trace metals, and polynuclear aromatic hydrocarbons (PAH), many of
which are known human carcinogens. PAH's have been found in dust
samples taken at the school. Inhalation of coal dust is known to cause
adverse health effects in humans, however, studies of coal dust
toxicity are understandably mostly of adult populations. Children are
particularly at risk from dust exposure in general, so it is reasonable
to assume that coal dust creates an even greater risk for children than
it does adults. The sampling to date certainly indicates that dust
levels and composition at the school reach a level of concern.
Particulate matter at levels found at the school has been shown to
cause adverse effects in children."
According to the evacuation plans, if the Shumate Dam and coal
sludge impoundment failed--as happened in eastern Kentucky in 2000 and
at the TVA coal ash pond--the school children and communities below
would have THREE MINUTES to flee.
Born in the eastern Kentucky coalfields, Winnie Fox's first protest
took place in 1930, when she insisted on drinking from a segregated
water foundation in Huntington, West Virginia, where her family moved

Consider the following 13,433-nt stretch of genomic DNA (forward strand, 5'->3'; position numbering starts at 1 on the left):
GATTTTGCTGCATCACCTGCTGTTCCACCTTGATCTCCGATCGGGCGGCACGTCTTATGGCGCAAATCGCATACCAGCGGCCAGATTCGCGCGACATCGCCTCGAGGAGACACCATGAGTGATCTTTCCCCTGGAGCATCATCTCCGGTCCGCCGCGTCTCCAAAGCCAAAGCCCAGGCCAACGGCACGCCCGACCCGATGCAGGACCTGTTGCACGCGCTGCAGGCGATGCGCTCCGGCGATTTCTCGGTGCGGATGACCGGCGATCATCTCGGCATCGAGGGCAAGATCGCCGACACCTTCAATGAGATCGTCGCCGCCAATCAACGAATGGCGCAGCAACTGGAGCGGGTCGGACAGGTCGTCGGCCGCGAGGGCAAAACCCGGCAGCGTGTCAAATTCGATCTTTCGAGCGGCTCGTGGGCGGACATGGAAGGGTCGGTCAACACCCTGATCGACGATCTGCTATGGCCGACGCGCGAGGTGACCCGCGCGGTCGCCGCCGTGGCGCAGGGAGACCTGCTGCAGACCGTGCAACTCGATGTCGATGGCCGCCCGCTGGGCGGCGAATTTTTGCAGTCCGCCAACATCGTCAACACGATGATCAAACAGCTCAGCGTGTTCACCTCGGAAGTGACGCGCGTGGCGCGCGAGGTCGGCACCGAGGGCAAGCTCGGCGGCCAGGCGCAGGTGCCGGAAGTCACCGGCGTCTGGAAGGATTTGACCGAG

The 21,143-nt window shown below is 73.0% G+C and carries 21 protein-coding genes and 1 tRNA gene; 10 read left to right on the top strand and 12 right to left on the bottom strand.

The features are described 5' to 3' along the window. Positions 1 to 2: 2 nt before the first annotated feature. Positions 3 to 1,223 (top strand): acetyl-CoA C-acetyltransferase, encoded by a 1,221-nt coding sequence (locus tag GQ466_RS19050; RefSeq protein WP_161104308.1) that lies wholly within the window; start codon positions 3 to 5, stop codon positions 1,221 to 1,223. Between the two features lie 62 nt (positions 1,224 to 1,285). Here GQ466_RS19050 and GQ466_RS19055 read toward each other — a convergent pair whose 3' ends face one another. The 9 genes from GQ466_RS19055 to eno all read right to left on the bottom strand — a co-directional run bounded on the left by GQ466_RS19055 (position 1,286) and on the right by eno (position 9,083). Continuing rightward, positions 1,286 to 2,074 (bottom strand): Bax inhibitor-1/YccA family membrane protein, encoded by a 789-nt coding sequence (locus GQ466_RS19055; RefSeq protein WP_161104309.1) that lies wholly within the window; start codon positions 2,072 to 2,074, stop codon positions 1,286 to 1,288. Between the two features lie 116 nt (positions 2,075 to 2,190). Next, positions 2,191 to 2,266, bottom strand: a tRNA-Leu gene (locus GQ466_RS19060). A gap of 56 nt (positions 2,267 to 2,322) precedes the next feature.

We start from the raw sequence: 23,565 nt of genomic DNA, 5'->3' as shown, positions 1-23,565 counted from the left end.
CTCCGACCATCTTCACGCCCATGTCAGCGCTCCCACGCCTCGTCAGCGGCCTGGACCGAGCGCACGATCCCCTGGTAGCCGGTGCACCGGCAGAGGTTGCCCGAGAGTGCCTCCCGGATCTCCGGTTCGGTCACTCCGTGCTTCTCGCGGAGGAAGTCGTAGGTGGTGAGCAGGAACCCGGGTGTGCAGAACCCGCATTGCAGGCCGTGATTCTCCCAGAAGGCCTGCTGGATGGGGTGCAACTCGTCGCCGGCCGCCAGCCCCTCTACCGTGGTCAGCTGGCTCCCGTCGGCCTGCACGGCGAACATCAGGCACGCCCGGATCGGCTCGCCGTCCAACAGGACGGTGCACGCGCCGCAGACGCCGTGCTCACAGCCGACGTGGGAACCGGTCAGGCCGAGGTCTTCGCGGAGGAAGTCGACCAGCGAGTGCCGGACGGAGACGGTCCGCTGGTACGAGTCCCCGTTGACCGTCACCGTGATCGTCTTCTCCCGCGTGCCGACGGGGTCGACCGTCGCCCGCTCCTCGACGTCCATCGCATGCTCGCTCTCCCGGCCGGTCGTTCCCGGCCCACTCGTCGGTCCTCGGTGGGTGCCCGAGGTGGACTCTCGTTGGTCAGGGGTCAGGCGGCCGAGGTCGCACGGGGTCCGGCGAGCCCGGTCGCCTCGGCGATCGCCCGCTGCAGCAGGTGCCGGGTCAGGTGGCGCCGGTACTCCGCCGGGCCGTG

when she was a child. A former board director of the Ohio Valley
Environmental Coalition (ohvec.org)--one of the main organizations in
the battle against mountaintop removal--Fox has been involved in
stopping reckless pollution in the rivers and watersheds for decades,
dating back to her earliest movement against Ashland Oil's pulp mill
dumping of toxic material in the waterways.
Fox will be in a wheelchair today, but that will not stop her from
risking arrest at the coal prep plant and Massey Energy site.
In a 2007 interview with Shannon Bell, Fox declared that her battle
against mountaintop removal would be a lifelong commitment: "I would
never give up, I will never stop. Because to me, that would be
betraying everything that I am and everything I've ever been and
everything I ever hoped to be. And I've seen too much suffering by
these women [who are involved]. Too many sad stories."
Actress and environmental activist Daryl Hannah will speak at the
Educational Rally on Sustainable Solutions for West Virginia at the
Marsh Fork Elementary School today.
Hannah lives on a solar-powered ranch in the Rocky Mountains in the
West. In an interview with the Central Florida Green Guide, Hannah